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Small Changes With Big Results Next Year

Stephen Altrogge:

There is something about goal setting that gets me fired up and excited. Maybe it’s the prospect of doing something awesome in the upcoming year, like running a marathon, or reading through the entire Bible, or finally writing that book I’ve been thinking about. Or maybe it’s the prospect of finally kicking those bad habits I have, like getting up too late, or regularly eating things that will probably shorten my life in the long run. I like to set big goals that will challenge me.

But in the last couple of years I’ve started to notice something about myself: Small goals coupled with faithfulness produce the biggest results.

Read the rest.

“Sound theology has a way of doing that!”

Also Worth Reading

Preachers: Al Mohler on Mark Driscoll

Books: Christianity Today’s 2012 Book Awards

Ministry: Answering Questions People Actually Ask

Free Stuff: Christian Audio’s free book of the month is Knowing God by J.I. Packer. Get this!

In Case You Missed It

Here are a few of this week’s notable posts:

Book reviews:

Real Marriage by Mark and Grace Driscoll

You Lost Me by David Kinnaman

Three Things I’d Like to See in the Christian Blogosphere in 2012

Joel Beeke: Were the Puritans Prudes?

The Top 10 Posts of 2011

12 Books I Want to Read in 2012 (and Think You Should, Too)

Three More Books I’ll Be Reading in 2012

Octavius Winslow: Christ, the Procurer and Giver of Peace

Christ, the Procurer and Giver of Peace

“…his name shall be called . . . Prince of Peace” Isa. 9:6

But Christ, as the “Prince of Peace,” is not only the Procurer, He is also the giver of peace. Before He ascended into heaven, He bequeathed to His Church this sacred legacy of peace. How precious and significant the terms of this bequest! “Peace I leave with you, my peace I give unto you; not as the world gives, give I unto you.” And when He would forearm by forewarning His disciples of the trials and privations they should find in the world, with what exquisite tenderness and love He seeks to smooth and prepare their minds for the tribulations that awaited them: “These things have I spoken, that in me you might have peace. In the world you shall have tribulation, but be of good cheer, I have overcome the world.”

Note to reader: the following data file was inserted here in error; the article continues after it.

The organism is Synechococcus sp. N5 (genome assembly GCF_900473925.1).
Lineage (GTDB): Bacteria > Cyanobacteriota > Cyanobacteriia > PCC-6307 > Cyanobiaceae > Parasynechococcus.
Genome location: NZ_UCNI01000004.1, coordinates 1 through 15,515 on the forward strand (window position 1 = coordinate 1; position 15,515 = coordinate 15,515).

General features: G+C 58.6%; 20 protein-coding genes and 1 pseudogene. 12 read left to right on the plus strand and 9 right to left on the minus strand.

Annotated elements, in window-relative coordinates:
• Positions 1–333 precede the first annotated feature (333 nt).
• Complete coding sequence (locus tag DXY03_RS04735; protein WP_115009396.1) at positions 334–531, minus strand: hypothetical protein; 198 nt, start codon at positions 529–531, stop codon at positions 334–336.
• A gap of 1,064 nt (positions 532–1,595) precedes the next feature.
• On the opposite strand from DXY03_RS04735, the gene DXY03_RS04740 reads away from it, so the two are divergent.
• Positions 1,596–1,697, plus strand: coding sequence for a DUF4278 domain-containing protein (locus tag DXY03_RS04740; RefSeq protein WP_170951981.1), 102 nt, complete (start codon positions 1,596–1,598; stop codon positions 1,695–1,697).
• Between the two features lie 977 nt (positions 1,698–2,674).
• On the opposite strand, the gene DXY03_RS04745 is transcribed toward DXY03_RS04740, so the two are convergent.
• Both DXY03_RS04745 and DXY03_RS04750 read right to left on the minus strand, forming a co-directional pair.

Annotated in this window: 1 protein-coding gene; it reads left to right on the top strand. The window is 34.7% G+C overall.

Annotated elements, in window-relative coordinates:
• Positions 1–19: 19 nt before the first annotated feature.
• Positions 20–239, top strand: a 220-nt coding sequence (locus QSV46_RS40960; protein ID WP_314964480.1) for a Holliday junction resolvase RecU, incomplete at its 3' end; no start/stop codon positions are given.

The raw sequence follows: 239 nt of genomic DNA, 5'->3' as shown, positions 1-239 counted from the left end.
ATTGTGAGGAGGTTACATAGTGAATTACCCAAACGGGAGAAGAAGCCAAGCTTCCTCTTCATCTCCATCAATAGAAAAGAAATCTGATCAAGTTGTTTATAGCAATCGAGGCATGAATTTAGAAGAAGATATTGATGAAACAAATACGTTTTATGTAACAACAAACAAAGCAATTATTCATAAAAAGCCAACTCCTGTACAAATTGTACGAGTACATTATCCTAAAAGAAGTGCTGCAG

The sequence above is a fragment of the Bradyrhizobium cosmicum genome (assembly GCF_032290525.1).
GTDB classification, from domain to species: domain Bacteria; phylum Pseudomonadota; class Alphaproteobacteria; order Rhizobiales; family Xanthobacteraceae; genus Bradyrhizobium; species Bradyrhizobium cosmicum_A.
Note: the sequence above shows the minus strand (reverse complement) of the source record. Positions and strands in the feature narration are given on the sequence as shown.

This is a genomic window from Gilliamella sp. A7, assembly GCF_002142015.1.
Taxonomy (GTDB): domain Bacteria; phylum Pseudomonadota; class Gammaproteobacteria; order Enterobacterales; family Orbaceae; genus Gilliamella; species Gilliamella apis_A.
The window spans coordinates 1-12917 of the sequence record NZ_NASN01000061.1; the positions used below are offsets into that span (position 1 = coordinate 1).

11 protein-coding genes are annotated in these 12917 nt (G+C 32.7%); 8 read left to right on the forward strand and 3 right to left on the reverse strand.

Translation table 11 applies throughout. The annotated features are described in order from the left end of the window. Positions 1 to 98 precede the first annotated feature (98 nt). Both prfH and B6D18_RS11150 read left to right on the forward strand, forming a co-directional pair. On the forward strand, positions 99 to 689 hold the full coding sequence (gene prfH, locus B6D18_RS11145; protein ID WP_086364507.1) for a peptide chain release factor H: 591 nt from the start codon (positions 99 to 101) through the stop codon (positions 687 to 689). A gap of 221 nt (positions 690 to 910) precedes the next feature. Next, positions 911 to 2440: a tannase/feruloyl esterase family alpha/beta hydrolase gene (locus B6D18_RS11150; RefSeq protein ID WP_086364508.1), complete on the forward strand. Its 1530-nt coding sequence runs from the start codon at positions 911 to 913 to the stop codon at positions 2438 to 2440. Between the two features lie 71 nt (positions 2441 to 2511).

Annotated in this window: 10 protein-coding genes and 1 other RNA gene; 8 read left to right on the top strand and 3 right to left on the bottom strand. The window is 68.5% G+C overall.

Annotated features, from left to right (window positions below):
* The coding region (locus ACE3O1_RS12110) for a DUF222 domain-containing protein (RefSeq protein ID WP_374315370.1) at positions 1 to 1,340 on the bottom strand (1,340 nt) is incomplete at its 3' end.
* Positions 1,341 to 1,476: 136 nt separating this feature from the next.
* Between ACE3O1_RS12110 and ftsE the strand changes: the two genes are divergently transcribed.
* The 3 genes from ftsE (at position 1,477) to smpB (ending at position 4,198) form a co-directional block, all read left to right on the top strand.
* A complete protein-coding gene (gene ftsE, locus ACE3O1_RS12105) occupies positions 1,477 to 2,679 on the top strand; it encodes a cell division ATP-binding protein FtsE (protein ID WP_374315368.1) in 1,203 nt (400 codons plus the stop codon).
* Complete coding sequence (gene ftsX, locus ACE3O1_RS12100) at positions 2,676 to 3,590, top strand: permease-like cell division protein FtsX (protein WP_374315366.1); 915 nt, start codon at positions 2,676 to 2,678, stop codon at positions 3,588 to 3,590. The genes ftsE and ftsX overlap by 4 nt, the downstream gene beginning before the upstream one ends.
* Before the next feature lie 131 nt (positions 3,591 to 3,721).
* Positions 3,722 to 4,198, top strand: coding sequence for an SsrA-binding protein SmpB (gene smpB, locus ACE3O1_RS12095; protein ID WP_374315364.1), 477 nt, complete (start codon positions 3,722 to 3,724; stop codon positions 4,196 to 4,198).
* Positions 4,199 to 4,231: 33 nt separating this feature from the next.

And truly the saints of God do experience the world to be the scene of varied and great tribulations. It is the battle-field of the Church, the scene of many a hard-fought conflict with the ungodliness and the ungodly of this ungodly world. Beloved, bear in mind that your dear Lord has lovingly forewarned you that tribulation is your pathway through the world home to Himself. Do not be, therefore, surprised at the trials, and the conflicts, and the woundings of the way. “In the world you shall have tribulation.” It was the path your Lord and Leader traveled. And would you tread a smoother path than His? Do you desire an easier, nearer, shorter road to glory than that imprinted with His blessed feet, bedewed with His tears, and empurpled with His blood? Oh, no! But, behold your true peace- “In Me you shall have peace.”

Octavius Winslow, Emmanuel, or The TItles of Christ, as published in The Works of Octavius Winslow (Monergism Books, Kindle Edition)

Three More Books I’ll Be Reading in 2012

A few weeks ago, I shared three reasons for diversifying our reading habits in 2012. Over the course of the ensuing conversation, a number of people asked if I’d share what books I’m going to be reading. Here are three I’ll be reading:

Quiet: The Power of Introverts in a World That Can’t Stop Talking by Susan Cain

At least one-third of the people we know are introverts. They are the ones who prefer listening to speaking, reading to partying; who innovate and create but dislike self-promotion; who favor working on their own over brainstorming in teams. Although they are often labeled “quiet,” it is to introverts that we owe many of the great contributions to society–from van Gogh’s sunflowers to the invention of the personal computer.